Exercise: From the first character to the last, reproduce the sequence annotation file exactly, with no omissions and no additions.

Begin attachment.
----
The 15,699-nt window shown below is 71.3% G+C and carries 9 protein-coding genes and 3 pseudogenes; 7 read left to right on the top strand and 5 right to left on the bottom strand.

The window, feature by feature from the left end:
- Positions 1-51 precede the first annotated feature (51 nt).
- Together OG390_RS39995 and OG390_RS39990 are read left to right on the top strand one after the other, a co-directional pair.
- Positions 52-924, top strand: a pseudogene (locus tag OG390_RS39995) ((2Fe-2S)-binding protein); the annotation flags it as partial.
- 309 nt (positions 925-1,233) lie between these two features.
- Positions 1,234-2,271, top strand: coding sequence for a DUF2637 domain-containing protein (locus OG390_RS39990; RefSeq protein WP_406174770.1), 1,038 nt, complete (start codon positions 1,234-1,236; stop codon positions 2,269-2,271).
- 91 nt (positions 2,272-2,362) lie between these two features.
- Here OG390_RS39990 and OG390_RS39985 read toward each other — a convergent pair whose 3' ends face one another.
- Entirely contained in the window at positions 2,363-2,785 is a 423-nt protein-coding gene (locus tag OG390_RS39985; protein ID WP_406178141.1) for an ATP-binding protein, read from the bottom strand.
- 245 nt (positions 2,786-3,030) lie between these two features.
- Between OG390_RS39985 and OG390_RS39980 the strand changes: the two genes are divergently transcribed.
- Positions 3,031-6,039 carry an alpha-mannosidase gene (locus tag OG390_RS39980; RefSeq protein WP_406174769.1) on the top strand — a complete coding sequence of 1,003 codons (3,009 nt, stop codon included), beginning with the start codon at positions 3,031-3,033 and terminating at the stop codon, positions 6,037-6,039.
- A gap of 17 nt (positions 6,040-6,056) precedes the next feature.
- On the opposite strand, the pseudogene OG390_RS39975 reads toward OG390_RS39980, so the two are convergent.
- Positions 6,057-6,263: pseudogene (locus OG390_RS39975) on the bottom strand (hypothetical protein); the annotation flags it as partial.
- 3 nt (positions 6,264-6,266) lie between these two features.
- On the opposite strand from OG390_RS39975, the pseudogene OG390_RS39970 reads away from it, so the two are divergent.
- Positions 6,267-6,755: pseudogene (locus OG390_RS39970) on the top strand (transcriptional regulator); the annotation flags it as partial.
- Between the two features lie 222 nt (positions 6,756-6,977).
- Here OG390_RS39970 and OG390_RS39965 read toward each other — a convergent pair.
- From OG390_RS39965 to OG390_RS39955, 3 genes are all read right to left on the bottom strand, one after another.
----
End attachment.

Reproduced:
The 15,699-nt window shown below is 71.3% G+C and carries 9 protein-coding genes and 3 pseudogenes; 7 read left to right on the top strand and 5 right to left on the bottom strand.

The window, feature by feature from the left end:
- Positions 1-51 precede the first annotated feature (51 nt).
- Together OG390_RS39995 and OG390_RS39990 are read left to right on the top strand one after the other, a co-directional pair.
- Positions 52-924, top strand: a pseudogene (locus tag OG390_RS39995) ((2Fe-2S)-binding protein); the annotation flags it as partial.
- 309 nt (positions 925-1,233) lie between these two features.
- Positions 1,234-2,271, top strand: coding sequence for a DUF2637 domain-containing protein (locus OG390_RS39990; RefSeq protein WP_406174770.1), 1,038 nt, complete (start codon positions 1,234-1,236; stop codon positions 2,269-2,271).
- 91 nt (positions 2,272-2,362) lie between these two features.
- Here OG390_RS39990 and OG390_RS39985 read toward each other — a convergent pair whose 3' ends face one another.
- Entirely contained in the window at positions 2,363-2,785 is a 423-nt protein-coding gene (locus tag OG390_RS39985; protein ID WP_406178141.1) for an ATP-binding protein, read from the bottom strand.
- 245 nt (positions 2,786-3,030) lie between these two features.
- Between OG390_RS39985 and OG390_RS39980 the strand changes: the two genes are divergently transcribed.
- Positions 3,031-6,039 carry an alpha-mannosidase gene (locus tag OG390_RS39980; RefSeq protein WP_406174769.1) on the top strand — a complete coding sequence of 1,003 codons (3,009 nt, stop codon included), beginning with the start codon at positions 3,031-3,033 and terminating at the stop codon, positions 6,037-6,039.
- A gap of 17 nt (positions 6,040-6,056) precedes the next feature.
- On the opposite strand, the pseudogene OG390_RS39975 reads toward OG390_RS39980, so the two are convergent.
- Positions 6,057-6,263: pseudogene (locus OG390_RS39975) on the bottom strand (hypothetical protein); the annotation flags it as partial.
- 3 nt (positions 6,264-6,266) lie between these two features.
- On the opposite strand from OG390_RS39975, the pseudogene OG390_RS39970 reads away from it, so the two are divergent.
- Positions 6,267-6,755: pseudogene (locus OG390_RS39970) on the top strand (transcriptional regulator); the annotation flags it as partial.
- Between the two features lie 222 nt (positions 6,756-6,977).
- Here OG390_RS39970 and OG390_RS39965 read toward each other — a convergent pair.
- From OG390_RS39965 to OG390_RS39955, 3 genes are all read right to left on the bottom strand, one after another.